"If the world’s going to get better, it going to be up to you," Barack Obama said on Saturday, in one of two virtual commencement speeches he gave the class of 2020.

By Maria Pasquini
Updated May 18, 2020
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Although high school and college graduates may face an uncertain future as the nation continues to grapple with the novel coronavirus pandemic, former President Barack Obama is offering his thoughts on how the future generation can rise to the challenge.

While giving a remote commencement speech during Saturday night's Graduate Together: America Honors the High School Class of 2020 special, Obama, 58, acknowledged that this wasn't the senior year many had "looked forward to" for years.

“Just as you’re about to celebrate having made it through, just as you’ve been looking forward to proms and senior nights, graduation ceremonies — and, let’s face it, a whole bunch of parties — the world is turned upside down by a global pandemic,” he said before joking, “And as much as I’m sure you love your parents, I’ll bet that being stuck at home with them and playing board games or watching Tiger King on TV is not exactly how you envisioned the last few months of your senior year.”

“Now I’ll be honest with you: The disappointments of missing a live graduation — those will pass pretty quick,” he added, before addressing some of the more serious repercussions. “If you’d planned on going away for college, getting dropped off at campus in the fall, that’s no longer a given. If you were planning to work while going to school, finding that first job is going to be tougher."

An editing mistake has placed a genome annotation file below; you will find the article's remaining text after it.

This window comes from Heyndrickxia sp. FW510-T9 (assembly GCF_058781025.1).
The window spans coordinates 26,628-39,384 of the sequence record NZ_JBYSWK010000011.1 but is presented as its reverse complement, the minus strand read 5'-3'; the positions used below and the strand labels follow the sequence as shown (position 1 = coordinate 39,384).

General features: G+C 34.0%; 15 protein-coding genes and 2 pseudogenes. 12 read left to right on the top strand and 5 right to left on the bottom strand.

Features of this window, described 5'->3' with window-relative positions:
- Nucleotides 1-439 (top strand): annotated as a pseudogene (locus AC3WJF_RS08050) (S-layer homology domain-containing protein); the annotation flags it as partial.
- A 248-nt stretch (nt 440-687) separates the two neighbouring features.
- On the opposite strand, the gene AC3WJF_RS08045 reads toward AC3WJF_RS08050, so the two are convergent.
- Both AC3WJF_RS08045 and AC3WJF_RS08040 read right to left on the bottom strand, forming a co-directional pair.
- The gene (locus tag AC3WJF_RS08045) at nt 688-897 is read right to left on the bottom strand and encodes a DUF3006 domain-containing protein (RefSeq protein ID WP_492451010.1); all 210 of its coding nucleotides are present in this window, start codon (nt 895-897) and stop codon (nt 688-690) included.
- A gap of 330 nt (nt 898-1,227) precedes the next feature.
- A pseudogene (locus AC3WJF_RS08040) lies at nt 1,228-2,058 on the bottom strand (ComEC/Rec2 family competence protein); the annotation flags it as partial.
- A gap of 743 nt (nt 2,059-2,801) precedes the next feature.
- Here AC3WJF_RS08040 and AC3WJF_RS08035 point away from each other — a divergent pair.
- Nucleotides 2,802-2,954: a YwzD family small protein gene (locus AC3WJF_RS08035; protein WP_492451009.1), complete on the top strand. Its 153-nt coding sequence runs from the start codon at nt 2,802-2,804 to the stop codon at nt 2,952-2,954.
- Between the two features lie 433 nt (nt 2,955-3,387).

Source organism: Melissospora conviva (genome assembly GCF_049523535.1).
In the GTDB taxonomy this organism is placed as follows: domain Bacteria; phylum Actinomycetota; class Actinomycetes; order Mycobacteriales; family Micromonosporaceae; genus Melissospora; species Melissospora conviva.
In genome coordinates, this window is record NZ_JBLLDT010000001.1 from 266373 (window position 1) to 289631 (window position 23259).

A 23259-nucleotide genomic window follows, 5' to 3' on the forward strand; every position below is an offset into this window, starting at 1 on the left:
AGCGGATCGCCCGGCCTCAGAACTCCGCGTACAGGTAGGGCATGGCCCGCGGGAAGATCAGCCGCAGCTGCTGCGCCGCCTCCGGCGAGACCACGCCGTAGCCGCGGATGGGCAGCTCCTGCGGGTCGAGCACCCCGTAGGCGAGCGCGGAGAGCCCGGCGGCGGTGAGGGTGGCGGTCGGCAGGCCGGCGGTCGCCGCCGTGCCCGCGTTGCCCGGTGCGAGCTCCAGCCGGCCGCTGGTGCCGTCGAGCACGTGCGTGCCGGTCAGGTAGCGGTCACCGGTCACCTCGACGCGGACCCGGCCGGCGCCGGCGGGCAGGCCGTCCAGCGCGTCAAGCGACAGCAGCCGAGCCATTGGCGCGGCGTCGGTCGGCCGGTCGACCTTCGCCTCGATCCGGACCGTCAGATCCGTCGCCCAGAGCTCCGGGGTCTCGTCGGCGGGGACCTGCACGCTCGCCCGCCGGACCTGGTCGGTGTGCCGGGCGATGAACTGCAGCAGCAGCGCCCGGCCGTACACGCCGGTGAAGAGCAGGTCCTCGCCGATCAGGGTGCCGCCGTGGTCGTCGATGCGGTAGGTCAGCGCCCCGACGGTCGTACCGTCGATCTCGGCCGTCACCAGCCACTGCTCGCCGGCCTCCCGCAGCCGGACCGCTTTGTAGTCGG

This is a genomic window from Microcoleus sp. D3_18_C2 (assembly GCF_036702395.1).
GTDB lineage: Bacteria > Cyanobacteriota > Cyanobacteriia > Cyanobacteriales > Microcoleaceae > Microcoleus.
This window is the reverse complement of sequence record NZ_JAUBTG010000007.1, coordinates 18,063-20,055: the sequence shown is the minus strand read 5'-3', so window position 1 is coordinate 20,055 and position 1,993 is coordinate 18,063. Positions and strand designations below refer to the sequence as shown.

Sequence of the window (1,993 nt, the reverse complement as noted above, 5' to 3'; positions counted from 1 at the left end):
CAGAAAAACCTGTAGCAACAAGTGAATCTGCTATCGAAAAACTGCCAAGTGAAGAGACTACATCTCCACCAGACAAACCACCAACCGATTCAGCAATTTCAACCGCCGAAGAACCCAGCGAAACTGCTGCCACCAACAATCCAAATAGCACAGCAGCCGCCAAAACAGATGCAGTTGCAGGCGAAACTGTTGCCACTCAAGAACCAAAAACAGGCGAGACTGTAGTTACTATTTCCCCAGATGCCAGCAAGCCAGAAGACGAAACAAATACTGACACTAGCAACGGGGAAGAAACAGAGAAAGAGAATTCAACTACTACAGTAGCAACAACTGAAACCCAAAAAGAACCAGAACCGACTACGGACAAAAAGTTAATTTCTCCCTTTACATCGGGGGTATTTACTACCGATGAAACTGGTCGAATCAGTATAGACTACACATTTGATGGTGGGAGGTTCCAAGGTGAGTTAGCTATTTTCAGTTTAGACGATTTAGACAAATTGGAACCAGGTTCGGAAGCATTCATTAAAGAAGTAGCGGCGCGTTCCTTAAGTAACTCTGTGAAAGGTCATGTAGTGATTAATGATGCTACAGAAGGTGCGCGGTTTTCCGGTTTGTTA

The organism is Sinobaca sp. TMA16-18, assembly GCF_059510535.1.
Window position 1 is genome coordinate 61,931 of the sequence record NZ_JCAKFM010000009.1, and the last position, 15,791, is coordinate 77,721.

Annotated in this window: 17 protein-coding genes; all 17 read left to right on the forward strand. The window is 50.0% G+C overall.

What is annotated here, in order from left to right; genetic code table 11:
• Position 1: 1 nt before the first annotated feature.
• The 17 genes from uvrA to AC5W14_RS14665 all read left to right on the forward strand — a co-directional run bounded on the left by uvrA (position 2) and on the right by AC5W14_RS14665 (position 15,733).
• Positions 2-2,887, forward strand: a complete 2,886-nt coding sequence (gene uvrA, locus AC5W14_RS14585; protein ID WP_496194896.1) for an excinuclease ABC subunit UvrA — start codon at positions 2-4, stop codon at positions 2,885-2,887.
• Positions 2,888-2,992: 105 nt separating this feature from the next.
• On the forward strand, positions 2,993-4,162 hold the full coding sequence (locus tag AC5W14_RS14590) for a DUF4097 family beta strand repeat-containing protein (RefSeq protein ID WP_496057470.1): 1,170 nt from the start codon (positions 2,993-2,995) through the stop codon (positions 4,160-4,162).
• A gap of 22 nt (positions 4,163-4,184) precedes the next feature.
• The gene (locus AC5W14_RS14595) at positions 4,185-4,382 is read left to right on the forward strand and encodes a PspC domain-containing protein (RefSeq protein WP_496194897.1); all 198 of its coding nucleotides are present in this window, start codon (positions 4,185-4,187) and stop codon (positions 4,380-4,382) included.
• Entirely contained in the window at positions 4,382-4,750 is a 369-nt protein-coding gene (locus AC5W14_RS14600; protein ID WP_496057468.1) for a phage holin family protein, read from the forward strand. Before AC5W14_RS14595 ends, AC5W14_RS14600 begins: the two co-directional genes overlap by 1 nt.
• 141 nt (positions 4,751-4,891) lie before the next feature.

Although these challenging circumstances mean that graduates will “have to grow up faster than some generations,” with that responsibility will come the chance to start creating meaningful change, Obama said.

“This pandemic has shaken up the status quo and laid bare a lot of our country’s deep-seated problems — from massive economic inequality to ongoing racial disparities to a lack of basic healthcare for people who need it. It’s woken a lot of young people up to the fact that the old ways of doing things just don’t work,” he continued, before appearing to make a subtle dig at President Donald Trump, whose coronavirus response Obama has harshly criticized before.

But Obama, who didn't mention Trump by name, also spoke generally about how future leaders could not repeat the mistakes of their parents.

The pandemic, he said, had "also pulled the curtain back on another hard truth, something that we all have to eventually accept once our childhood comes to an end. All those adults that you used to think were in charge and knew what they were doing? It turns out that they don’t have all the answers. A lot of them aren’t even asking the right questions."